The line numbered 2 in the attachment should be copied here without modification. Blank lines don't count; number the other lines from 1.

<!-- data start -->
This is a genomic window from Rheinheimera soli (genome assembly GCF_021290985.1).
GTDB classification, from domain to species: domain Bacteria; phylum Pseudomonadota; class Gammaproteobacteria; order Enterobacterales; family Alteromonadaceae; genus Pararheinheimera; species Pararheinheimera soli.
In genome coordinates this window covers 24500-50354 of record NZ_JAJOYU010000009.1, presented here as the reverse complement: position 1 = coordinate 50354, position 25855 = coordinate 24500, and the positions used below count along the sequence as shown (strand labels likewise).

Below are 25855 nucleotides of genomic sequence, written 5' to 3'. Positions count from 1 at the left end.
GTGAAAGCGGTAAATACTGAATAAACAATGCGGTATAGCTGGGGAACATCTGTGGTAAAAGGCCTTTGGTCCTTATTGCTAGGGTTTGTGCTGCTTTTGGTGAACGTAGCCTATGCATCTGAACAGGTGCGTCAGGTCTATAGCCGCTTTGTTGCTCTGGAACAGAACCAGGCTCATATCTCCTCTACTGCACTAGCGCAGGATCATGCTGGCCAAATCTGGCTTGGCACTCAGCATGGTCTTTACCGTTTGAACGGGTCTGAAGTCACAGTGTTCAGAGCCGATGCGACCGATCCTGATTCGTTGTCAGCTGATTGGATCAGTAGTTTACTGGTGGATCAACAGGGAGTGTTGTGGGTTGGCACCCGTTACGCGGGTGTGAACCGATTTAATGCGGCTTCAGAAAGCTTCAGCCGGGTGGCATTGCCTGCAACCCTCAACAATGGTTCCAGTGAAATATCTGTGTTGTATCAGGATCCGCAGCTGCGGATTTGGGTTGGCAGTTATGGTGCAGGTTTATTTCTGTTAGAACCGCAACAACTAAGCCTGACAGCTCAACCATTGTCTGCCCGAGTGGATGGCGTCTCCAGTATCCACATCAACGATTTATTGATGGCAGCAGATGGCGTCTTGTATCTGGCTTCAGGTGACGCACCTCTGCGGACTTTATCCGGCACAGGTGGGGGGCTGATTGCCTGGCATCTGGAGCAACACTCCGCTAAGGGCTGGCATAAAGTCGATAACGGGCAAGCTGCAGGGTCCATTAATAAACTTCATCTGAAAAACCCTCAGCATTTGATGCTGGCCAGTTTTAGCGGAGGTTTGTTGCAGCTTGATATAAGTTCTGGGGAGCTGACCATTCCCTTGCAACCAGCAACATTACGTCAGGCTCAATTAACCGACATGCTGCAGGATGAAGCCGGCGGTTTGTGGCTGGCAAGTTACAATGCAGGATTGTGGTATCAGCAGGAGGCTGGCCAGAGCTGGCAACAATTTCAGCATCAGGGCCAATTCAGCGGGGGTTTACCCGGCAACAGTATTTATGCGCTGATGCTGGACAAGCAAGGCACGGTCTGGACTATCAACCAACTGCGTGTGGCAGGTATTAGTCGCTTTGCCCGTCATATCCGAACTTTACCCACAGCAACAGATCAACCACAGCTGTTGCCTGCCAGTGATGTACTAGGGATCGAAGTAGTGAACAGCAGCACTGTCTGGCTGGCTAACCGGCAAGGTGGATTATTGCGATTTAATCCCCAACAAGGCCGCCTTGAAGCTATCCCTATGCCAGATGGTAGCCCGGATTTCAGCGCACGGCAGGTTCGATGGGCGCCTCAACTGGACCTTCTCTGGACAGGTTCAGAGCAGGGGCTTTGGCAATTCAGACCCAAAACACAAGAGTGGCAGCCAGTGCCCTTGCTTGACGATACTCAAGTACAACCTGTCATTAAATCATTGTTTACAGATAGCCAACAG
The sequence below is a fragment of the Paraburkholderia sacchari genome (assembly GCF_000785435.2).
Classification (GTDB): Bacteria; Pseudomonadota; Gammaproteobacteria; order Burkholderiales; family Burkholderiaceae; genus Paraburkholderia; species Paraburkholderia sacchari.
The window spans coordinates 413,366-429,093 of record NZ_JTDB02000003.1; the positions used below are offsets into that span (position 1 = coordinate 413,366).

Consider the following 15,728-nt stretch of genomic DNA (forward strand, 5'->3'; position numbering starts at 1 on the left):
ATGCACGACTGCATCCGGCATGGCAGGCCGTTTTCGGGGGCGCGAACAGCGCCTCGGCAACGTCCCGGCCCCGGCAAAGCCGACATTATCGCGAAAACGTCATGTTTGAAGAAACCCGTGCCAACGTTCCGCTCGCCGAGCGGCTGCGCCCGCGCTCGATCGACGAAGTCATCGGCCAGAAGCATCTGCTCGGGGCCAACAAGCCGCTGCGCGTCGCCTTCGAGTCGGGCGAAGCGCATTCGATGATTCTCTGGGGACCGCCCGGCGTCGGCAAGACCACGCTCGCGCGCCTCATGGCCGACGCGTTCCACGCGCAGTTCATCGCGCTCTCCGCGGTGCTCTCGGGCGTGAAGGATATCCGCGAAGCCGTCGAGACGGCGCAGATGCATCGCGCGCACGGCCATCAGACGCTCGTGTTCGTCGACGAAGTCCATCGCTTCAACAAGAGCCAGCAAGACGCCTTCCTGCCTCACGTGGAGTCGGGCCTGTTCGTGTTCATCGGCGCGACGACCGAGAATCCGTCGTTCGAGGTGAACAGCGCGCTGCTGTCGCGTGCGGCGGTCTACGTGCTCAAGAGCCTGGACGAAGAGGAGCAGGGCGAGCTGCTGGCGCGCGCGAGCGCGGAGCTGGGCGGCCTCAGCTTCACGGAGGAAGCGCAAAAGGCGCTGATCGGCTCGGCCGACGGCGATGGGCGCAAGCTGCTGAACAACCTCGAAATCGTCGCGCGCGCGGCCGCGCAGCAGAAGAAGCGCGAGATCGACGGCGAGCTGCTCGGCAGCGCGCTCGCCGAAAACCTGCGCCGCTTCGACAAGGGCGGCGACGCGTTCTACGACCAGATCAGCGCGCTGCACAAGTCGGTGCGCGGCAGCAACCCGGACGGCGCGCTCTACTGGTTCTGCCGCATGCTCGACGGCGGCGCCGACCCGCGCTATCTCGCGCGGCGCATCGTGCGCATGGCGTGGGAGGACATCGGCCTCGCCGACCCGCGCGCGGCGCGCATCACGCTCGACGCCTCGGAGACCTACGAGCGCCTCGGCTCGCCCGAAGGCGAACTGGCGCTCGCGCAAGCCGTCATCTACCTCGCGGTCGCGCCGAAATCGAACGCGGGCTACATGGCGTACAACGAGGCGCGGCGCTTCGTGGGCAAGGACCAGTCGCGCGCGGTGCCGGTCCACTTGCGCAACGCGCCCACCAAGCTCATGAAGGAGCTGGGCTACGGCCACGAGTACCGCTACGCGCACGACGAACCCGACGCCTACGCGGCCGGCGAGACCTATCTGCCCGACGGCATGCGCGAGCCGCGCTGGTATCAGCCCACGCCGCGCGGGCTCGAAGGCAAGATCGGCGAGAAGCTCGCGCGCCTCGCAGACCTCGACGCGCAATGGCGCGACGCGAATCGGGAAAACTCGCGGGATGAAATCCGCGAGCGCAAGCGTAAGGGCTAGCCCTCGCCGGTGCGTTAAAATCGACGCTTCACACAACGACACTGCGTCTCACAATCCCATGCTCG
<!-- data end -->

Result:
GTDB classification, from domain to species: domain Bacteria; phylum Pseudomonadota; class Gammaproteobacteria; order Enterobacterales; family Alteromonadaceae; genus Pararheinheimera; species Pararheinheimera soli.